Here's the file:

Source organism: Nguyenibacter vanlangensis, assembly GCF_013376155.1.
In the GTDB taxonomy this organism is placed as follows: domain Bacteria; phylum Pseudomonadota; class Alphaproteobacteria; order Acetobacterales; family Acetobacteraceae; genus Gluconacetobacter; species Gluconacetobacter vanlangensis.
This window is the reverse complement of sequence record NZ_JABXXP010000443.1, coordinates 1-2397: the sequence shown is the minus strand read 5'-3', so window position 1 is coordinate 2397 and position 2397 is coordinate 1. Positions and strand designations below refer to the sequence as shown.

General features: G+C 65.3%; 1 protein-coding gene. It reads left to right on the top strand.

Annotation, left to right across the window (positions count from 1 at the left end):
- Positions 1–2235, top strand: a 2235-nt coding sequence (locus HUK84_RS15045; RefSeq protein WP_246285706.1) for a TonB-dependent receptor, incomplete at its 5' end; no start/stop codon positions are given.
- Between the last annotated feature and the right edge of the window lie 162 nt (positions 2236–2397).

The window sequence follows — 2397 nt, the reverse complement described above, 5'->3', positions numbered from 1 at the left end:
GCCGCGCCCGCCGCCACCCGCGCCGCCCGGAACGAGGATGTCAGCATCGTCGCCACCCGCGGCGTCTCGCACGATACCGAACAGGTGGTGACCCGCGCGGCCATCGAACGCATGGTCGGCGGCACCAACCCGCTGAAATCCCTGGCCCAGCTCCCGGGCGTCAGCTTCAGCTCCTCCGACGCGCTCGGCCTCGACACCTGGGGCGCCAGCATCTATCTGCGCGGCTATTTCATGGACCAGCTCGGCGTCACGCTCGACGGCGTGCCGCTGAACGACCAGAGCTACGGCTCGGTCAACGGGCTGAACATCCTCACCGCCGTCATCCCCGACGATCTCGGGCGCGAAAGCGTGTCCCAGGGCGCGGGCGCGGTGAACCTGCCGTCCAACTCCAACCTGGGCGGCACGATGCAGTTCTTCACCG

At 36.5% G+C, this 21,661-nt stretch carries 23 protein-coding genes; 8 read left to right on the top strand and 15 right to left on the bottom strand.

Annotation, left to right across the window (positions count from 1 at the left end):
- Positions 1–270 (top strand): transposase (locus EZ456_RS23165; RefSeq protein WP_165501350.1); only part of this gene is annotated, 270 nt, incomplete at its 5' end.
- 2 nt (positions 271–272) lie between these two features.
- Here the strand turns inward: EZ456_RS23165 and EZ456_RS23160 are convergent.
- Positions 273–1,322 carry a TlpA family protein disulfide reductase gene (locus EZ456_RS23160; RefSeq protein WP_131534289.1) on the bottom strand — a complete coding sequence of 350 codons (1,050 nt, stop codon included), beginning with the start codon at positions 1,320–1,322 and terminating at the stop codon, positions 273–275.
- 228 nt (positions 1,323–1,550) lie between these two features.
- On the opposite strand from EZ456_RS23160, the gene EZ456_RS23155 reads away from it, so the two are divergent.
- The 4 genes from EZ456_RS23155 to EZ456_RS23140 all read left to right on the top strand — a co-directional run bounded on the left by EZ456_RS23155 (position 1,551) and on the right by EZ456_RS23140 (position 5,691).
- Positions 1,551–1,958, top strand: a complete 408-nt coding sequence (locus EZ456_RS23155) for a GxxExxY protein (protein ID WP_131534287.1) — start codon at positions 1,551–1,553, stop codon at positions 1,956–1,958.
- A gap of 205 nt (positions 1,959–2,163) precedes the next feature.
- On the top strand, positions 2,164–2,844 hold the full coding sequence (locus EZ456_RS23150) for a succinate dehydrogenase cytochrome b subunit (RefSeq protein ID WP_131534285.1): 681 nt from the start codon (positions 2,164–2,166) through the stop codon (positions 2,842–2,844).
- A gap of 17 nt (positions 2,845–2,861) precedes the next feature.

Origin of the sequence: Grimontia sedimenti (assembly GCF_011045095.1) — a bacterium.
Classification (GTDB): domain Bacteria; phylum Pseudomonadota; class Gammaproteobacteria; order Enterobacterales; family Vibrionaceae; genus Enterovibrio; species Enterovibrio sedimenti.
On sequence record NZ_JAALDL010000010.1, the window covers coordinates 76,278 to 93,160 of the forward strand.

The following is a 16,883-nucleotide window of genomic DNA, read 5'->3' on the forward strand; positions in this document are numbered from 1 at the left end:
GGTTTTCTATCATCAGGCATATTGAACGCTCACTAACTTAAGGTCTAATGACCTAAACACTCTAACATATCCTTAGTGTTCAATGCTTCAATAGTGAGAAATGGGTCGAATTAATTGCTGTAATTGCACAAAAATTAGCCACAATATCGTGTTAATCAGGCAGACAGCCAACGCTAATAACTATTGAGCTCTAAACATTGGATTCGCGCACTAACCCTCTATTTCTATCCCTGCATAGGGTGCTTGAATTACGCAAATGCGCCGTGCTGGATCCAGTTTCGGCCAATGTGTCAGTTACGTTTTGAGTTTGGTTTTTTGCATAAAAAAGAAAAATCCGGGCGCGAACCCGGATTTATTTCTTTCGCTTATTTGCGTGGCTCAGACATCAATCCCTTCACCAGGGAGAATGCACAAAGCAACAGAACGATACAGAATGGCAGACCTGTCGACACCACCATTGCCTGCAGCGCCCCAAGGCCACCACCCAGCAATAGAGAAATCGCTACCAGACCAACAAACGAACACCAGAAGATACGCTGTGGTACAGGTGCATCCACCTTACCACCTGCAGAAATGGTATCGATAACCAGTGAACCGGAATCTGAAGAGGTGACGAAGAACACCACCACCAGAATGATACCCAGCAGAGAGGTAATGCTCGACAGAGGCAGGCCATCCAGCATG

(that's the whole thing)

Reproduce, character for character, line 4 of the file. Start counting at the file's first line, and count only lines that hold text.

General features: G+C 65.3%; 1 protein-coding gene. It reads left to right on the top strand.